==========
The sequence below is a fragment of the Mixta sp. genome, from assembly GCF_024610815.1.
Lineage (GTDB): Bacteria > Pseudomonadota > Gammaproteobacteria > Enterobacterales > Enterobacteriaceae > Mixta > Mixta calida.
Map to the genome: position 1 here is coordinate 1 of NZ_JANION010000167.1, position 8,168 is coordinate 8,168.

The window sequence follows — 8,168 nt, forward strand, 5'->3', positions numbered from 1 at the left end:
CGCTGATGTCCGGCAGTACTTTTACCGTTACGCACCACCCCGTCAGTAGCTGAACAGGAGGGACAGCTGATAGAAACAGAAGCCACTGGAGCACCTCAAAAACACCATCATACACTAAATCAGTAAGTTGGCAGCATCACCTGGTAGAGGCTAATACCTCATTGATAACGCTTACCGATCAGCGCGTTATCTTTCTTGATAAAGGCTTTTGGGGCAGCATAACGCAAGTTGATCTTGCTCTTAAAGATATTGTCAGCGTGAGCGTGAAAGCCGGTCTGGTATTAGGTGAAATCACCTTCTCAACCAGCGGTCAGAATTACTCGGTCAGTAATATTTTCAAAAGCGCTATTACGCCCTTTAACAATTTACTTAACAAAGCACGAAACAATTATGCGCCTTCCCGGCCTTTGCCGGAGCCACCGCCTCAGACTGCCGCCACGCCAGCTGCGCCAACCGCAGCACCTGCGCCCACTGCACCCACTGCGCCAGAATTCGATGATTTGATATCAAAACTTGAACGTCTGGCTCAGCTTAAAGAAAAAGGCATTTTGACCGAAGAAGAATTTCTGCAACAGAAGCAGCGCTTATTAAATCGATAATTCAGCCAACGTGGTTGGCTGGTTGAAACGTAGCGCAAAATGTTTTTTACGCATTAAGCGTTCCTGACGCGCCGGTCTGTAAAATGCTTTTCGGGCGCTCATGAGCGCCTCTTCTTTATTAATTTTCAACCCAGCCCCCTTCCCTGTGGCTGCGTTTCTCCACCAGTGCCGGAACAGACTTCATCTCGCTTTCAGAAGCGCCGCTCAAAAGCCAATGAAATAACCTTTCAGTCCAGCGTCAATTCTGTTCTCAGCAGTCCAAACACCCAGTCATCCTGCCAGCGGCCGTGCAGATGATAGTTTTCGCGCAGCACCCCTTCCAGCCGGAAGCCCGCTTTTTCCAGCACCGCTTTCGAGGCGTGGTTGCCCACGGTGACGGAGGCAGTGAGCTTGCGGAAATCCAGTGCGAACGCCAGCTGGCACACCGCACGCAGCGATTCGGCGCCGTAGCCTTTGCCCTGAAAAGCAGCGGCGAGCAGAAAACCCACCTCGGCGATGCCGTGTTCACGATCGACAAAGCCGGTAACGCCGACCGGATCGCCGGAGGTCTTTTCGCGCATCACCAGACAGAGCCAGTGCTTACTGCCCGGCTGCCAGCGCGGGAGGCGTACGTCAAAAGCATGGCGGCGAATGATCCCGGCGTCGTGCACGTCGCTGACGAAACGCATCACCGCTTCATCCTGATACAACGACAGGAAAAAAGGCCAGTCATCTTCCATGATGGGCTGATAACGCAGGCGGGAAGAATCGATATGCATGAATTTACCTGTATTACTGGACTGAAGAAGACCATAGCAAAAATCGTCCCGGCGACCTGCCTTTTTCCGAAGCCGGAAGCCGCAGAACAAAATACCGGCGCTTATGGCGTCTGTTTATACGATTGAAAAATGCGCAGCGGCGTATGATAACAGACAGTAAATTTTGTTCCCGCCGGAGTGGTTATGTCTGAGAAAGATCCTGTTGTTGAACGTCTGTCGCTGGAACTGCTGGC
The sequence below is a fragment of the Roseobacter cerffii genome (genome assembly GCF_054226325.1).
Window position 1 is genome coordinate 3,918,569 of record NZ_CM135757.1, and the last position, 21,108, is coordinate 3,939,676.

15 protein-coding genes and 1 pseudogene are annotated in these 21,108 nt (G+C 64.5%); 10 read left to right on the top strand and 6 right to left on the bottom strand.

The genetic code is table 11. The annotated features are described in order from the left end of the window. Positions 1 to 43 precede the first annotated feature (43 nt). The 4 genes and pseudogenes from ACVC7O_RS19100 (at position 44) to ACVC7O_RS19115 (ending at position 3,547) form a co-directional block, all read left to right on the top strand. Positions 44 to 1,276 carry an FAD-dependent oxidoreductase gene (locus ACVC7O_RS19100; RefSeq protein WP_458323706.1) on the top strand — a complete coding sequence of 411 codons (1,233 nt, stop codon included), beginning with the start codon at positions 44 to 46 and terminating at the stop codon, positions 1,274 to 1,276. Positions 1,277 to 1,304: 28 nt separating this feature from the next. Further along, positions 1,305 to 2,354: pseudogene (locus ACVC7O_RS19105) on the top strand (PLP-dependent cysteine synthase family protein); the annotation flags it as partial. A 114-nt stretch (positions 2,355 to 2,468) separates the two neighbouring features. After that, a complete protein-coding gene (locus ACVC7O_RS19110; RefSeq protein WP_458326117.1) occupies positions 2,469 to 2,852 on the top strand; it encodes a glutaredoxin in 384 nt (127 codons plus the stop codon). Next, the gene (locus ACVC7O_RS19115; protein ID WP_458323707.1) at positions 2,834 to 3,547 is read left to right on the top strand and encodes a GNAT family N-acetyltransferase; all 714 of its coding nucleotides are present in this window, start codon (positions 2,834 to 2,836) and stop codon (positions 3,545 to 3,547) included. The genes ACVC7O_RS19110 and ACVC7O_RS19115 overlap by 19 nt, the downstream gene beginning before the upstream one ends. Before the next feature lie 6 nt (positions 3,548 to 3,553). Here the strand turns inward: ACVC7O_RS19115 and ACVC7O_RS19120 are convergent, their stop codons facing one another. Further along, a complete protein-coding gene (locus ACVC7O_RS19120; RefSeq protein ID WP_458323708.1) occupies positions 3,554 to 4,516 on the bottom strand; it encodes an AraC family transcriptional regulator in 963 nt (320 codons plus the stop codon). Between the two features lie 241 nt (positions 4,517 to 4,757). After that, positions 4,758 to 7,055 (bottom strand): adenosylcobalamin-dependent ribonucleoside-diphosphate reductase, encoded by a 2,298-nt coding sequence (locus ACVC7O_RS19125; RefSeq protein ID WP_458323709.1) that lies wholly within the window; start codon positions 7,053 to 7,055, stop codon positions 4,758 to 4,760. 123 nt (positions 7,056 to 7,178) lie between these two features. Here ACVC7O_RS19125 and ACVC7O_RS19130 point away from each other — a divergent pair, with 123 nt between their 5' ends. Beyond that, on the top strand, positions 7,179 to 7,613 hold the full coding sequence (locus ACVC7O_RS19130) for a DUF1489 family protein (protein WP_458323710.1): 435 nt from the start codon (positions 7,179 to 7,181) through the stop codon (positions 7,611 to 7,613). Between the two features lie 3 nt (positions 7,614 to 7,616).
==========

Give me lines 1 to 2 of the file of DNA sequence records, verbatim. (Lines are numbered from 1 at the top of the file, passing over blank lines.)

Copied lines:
The sequence below is a fragment of the Mixta sp. genome, from assembly GCF_024610815.1.
Lineage (GTDB): Bacteria > Pseudomonadota > Gammaproteobacteria > Enterobacterales > Enterobacteriaceae > Mixta > Mixta calida.